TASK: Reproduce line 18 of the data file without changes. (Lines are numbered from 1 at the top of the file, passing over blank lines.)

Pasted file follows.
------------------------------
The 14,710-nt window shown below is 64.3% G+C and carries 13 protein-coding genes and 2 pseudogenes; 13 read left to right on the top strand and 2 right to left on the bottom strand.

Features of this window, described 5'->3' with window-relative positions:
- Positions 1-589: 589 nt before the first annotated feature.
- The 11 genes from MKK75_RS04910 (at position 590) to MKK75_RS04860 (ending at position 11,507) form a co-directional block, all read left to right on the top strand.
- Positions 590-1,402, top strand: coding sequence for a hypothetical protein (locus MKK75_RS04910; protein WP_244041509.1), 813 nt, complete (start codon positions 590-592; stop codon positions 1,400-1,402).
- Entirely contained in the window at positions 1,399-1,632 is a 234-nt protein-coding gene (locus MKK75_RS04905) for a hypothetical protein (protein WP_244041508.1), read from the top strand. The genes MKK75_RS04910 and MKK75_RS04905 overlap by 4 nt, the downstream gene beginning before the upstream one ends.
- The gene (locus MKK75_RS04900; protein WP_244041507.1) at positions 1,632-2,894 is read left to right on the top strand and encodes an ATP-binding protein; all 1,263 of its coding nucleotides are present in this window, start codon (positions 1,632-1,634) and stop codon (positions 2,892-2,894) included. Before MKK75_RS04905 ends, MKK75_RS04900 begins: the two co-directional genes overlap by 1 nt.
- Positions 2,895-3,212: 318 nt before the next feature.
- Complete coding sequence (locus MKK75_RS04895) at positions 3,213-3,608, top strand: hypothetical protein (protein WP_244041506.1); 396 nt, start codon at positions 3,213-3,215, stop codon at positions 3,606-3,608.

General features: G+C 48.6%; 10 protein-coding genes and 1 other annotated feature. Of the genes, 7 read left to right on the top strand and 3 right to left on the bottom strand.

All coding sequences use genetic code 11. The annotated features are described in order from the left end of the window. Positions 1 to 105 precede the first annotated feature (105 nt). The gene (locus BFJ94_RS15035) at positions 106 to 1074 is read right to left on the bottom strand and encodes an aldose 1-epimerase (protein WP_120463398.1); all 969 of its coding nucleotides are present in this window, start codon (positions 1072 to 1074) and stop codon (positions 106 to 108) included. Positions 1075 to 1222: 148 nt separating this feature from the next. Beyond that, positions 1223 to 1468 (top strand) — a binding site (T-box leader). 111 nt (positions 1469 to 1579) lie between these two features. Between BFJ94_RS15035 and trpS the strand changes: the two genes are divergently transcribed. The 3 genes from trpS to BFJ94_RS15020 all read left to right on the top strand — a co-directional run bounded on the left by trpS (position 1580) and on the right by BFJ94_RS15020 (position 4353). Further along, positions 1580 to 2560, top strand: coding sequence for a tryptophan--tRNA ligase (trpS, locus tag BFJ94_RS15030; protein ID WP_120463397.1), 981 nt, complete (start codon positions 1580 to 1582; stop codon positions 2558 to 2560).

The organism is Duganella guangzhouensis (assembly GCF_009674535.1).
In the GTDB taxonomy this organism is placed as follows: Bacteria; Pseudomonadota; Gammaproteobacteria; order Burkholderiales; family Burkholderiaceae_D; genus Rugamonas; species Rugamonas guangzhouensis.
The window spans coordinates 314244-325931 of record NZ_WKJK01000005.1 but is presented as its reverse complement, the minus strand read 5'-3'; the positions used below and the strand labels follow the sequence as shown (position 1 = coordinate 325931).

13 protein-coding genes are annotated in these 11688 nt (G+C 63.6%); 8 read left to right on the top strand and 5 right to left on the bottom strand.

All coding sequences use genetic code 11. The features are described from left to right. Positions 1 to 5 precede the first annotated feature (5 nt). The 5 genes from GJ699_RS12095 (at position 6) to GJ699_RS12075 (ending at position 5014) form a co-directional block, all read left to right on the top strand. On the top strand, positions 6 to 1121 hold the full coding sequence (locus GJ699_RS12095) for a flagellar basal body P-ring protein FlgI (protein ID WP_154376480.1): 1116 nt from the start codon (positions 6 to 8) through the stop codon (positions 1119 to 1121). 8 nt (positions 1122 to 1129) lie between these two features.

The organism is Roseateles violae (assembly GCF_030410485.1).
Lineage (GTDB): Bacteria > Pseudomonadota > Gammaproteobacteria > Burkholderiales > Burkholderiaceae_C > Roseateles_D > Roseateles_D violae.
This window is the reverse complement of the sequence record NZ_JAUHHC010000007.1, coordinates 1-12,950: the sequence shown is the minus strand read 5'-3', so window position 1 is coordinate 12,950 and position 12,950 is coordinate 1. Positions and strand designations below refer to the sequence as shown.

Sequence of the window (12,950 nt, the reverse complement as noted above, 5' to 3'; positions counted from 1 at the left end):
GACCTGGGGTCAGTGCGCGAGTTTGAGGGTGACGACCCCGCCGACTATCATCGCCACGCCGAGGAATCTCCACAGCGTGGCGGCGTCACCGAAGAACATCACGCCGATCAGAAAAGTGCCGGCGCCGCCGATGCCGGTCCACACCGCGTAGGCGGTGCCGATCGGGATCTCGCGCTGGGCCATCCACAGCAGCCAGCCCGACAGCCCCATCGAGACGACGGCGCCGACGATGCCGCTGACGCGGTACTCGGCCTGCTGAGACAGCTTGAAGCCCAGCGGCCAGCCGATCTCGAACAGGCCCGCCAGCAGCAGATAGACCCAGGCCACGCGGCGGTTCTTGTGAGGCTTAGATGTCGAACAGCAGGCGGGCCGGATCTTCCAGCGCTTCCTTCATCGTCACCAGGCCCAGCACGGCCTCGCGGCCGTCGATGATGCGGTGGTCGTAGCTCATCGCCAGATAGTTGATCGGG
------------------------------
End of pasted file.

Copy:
Lineage (GTDB): Bacteria > Pseudomonadota > Gammaproteobacteria > Burkholderiales > Burkholderiaceae_C > Roseateles_D > Roseateles_D violae.